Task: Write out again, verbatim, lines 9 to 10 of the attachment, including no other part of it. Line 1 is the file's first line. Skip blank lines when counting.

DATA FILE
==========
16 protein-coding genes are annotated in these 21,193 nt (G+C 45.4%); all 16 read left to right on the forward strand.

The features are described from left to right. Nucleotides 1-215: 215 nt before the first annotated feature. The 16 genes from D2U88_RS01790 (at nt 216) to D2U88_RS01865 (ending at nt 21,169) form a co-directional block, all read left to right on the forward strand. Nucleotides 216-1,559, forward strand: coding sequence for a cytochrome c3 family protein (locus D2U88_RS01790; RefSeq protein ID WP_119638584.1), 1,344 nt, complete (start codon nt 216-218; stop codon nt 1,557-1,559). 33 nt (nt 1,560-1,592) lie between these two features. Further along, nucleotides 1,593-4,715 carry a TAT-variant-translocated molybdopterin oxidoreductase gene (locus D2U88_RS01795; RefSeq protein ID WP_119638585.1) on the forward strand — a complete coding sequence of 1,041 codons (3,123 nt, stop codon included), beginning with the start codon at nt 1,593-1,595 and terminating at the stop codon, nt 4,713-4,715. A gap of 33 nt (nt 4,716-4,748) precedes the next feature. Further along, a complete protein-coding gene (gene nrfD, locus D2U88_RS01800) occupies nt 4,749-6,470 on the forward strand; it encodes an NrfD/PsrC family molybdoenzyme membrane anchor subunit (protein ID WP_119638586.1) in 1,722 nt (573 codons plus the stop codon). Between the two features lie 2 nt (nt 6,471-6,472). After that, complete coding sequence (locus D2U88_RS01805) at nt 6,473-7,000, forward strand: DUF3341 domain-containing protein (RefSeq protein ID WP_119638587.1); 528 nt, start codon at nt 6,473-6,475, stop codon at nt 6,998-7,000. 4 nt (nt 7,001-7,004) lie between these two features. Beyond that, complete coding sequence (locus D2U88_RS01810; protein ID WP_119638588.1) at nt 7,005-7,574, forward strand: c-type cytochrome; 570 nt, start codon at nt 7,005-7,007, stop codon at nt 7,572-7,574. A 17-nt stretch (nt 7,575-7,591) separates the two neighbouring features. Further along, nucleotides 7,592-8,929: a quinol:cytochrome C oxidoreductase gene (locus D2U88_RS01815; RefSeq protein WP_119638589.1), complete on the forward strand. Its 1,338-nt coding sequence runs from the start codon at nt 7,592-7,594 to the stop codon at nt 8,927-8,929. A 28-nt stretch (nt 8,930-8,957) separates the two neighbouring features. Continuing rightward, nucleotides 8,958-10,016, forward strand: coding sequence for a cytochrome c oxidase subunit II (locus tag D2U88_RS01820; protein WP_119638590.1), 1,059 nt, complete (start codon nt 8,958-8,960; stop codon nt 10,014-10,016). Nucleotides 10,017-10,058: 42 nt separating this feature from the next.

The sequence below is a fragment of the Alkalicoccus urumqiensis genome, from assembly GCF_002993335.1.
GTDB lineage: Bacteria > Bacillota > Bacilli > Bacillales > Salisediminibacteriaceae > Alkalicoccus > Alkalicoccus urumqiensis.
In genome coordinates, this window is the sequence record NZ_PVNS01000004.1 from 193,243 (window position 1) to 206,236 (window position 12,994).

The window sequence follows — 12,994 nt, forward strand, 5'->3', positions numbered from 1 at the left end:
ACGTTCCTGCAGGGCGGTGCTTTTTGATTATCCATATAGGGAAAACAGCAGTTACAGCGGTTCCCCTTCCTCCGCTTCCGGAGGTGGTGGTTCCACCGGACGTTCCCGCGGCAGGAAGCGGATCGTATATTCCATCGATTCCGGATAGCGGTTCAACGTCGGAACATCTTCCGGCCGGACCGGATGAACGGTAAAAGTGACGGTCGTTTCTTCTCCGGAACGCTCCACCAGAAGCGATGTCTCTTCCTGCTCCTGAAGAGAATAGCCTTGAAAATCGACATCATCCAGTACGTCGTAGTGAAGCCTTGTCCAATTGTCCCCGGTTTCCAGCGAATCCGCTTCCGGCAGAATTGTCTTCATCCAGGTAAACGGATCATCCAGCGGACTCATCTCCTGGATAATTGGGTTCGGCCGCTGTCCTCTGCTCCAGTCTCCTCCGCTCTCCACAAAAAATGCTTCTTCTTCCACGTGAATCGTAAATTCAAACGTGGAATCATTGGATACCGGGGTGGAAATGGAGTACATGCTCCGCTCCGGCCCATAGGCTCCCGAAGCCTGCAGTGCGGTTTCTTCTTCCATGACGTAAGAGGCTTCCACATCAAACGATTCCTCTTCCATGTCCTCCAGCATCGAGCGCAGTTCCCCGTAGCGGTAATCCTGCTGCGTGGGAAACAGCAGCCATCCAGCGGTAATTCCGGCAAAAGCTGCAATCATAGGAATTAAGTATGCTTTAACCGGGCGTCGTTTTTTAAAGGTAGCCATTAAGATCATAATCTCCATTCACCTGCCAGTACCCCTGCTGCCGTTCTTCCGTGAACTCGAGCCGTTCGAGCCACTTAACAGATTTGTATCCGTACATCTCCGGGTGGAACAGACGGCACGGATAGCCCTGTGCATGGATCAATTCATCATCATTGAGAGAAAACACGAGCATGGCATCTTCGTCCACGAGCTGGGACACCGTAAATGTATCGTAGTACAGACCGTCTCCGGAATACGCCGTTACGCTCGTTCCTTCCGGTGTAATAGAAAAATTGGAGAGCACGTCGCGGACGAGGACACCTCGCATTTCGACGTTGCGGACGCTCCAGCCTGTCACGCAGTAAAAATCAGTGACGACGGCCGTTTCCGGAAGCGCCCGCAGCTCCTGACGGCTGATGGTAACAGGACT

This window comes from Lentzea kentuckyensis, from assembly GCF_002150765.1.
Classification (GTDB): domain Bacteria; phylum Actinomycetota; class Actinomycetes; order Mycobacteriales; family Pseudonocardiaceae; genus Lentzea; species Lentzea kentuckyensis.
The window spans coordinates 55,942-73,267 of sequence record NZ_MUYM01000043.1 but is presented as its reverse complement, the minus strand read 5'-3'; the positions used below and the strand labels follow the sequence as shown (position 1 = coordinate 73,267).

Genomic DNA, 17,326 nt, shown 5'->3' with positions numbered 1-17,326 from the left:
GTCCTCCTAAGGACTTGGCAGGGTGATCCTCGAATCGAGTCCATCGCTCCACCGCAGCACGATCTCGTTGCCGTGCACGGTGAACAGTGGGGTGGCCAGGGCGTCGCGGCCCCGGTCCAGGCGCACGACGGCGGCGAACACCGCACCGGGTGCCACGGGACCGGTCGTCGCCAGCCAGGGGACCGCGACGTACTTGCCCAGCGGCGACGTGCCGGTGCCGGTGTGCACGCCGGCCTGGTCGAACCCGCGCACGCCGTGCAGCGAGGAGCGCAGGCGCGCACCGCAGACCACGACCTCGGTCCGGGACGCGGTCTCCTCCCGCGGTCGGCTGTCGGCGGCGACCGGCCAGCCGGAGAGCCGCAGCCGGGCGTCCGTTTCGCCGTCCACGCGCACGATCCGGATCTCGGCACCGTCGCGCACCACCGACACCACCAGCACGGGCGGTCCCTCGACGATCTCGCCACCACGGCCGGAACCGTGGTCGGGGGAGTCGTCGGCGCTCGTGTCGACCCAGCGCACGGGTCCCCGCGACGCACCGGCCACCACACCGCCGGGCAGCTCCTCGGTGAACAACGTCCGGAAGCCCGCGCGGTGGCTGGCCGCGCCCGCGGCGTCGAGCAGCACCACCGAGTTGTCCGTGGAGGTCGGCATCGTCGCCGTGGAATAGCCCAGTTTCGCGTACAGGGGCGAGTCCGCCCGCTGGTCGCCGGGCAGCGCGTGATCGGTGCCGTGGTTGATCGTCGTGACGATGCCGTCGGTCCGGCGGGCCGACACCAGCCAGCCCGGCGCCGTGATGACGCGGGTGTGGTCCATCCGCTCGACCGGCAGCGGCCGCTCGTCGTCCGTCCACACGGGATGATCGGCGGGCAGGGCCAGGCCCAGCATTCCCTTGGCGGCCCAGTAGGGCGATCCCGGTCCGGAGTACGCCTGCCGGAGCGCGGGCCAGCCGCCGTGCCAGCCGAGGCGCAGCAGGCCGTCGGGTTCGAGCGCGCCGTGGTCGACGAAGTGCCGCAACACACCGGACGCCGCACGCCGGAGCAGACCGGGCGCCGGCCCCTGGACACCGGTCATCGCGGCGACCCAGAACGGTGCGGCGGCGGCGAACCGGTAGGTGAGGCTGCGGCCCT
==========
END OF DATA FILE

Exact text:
Classification (GTDB): domain Bacteria; phylum Actinomycetota; class Actinomycetes; order Mycobacteriales; family Pseudonocardiaceae; genus Lentzea; species Lentzea kentuckyensis.
The window spans coordinates 55,942-73,267 of sequence record NZ_MUYM01000043.1 but is presented as its reverse complement, the minus strand read 5'-3'; the positions used below and the strand labels follow the sequence as shown (position 1 = coordinate 73,267).